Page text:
In closing, Proverbs 10:12 states: “Hatred stirs up strife, but love covers all offenses” and 1 Peter 4:8 states: Above all, keep loving one another earnestly, since love covers a multitude of sins.” These verses do not suggest that one’s love for another should atone for another’s sin. Instead it reminds us that love does not stir up sins. With the hatred that is being acted out by Islamic terrorist group ISIS that target people of their own race who have a different religion, it is easy to fall into the pattern of disliking or distrusting people of Arabic heritage. The truth is that we cannot classify the act of a few as the worldview of all Arabs. Instead of reacting with the same hatred we can keep our own hearts right before God by truly forgiving them, working to educate people by how we conduct ourselves toward them, and doing what we can to help those who are suffering terrible acts of brutality.

Corrie ten Boom Book and DVDA wonderful example of this is seen in the life of Corrie ten Boom ~ a Dutch woman admired the world over for her courage, her forgiveness, and her memorable faith. In World War II, she and her family risked their lives to help Jews escape the Nazis, and their reward was imprisonment in Hitler’s concentration camps. Her story demonstrates how faith triumphs over evil. I hope you will take the time to read this book or watch the DVD available on Amazon, especially if you are struggling with what is happening in the Middle East.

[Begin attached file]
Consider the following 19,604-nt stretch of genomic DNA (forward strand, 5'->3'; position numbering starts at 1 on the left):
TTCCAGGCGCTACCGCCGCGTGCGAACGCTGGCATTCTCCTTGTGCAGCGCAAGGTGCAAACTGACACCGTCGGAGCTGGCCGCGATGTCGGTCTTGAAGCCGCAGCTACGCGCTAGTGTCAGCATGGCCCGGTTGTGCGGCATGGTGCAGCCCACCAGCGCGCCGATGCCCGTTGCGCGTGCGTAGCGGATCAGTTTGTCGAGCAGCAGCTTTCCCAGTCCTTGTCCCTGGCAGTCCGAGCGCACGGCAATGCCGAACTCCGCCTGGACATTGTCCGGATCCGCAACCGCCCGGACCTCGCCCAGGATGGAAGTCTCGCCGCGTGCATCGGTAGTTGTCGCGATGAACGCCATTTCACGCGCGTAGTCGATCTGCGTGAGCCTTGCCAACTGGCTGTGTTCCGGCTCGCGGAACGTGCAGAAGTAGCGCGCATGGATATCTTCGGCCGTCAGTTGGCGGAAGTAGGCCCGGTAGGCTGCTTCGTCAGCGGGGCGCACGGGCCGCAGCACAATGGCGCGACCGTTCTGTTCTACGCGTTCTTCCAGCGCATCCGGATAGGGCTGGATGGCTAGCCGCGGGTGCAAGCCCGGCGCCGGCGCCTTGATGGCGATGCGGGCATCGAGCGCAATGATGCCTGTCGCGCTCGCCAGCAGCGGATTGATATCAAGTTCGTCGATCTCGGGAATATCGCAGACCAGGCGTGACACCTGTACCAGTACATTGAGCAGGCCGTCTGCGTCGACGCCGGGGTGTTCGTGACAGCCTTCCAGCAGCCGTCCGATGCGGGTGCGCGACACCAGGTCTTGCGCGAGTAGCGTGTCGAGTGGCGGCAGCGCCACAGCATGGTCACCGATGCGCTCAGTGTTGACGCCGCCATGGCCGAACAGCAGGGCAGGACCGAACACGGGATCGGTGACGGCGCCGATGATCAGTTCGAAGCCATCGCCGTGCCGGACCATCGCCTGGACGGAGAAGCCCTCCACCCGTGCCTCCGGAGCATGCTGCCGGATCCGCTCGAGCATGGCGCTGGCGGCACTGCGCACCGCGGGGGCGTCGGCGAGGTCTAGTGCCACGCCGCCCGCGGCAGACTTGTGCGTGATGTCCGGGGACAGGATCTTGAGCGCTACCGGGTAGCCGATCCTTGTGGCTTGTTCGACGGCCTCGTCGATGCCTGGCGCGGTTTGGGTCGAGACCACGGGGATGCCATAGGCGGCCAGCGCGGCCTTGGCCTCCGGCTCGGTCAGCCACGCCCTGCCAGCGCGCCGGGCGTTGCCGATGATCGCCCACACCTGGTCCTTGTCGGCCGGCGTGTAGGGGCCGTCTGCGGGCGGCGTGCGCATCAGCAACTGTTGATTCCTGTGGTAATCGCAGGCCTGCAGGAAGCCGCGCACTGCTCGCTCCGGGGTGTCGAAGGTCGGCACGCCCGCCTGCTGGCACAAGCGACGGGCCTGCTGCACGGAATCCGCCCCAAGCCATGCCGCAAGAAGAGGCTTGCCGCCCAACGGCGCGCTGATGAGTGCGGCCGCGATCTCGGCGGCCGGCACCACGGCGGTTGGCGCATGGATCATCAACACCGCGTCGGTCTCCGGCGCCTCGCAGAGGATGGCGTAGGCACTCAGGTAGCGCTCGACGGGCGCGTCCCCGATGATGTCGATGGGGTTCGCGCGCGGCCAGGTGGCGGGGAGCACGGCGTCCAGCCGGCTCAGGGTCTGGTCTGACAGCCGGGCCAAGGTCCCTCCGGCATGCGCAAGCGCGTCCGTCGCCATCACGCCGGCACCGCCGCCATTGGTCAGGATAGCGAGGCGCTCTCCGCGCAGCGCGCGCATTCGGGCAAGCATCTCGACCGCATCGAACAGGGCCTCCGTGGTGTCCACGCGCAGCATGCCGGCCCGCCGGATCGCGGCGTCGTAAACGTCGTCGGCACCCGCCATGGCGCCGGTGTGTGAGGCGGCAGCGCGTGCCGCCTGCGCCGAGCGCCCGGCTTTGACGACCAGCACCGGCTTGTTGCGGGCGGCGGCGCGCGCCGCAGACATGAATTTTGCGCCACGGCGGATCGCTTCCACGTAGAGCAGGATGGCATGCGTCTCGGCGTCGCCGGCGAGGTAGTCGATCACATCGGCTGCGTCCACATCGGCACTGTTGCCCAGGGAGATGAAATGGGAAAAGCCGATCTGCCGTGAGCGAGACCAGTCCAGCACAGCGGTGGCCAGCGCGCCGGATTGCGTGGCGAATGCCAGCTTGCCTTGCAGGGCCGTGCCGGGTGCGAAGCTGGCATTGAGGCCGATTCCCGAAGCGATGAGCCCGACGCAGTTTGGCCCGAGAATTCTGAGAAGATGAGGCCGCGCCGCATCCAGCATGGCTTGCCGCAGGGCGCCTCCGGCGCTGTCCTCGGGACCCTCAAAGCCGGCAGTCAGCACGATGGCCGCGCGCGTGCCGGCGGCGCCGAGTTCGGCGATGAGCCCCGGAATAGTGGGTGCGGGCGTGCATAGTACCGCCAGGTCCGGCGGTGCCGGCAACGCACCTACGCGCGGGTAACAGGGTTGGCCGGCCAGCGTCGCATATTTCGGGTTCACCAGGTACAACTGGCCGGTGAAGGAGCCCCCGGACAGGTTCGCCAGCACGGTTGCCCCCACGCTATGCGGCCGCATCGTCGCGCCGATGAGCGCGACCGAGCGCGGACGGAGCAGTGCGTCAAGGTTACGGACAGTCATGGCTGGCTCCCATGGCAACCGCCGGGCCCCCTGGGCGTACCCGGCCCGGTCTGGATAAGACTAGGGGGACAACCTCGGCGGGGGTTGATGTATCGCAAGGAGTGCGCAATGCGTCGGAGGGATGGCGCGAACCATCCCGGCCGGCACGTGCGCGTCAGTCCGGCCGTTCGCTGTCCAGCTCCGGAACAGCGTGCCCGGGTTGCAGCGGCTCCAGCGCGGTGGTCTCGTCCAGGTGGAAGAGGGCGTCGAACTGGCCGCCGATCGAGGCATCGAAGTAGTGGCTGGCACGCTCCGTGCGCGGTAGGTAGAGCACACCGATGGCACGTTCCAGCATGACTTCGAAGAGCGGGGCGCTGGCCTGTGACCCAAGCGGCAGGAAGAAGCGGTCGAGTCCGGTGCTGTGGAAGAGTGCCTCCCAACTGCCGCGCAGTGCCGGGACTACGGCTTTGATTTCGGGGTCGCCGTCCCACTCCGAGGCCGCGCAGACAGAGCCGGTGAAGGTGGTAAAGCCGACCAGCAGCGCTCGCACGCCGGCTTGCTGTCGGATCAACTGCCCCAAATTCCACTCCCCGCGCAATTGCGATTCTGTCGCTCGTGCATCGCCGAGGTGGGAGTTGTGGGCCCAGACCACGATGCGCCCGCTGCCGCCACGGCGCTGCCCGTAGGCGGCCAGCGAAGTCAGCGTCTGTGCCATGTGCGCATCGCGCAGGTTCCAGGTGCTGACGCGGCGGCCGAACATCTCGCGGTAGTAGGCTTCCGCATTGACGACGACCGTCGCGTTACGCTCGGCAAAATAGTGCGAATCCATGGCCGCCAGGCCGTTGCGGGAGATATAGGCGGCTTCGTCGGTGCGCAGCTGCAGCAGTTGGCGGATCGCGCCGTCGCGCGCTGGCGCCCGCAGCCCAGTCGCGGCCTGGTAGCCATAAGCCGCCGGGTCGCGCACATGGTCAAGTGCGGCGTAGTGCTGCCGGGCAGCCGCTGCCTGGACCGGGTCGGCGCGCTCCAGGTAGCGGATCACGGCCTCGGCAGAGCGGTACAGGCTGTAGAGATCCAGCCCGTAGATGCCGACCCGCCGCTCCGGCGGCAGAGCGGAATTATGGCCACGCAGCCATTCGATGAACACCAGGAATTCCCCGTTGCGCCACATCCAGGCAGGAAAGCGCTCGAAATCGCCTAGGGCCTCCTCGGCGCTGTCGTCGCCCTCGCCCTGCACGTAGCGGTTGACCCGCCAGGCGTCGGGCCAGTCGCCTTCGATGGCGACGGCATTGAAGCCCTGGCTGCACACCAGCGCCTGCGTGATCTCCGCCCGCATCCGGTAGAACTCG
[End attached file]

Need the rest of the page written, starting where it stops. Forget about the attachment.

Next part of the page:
Here is a prayer that you may wish to pray:

Heavenly Father,
My heart is angered by the atrocities that are being committed toward people who do not share the same faith as their attackers. I pray that those who are suffering will be strong and not lose their faith. I pray that you provide all the help they need to go through this terrible time in their lives. I ask that your judgement come upon those who commit these acts of brutality. I ask that you help me to keep my heart pure by loving people who may be different to me and not judging other races by the acts of the few among them. Thank you for showing me true love by gifting this world your son, Jesus. In Christ’s name,  Amen

Elizabeth Ellis

Note: Historical information on Burghers was obtained from the free Wikipedia Dictionary.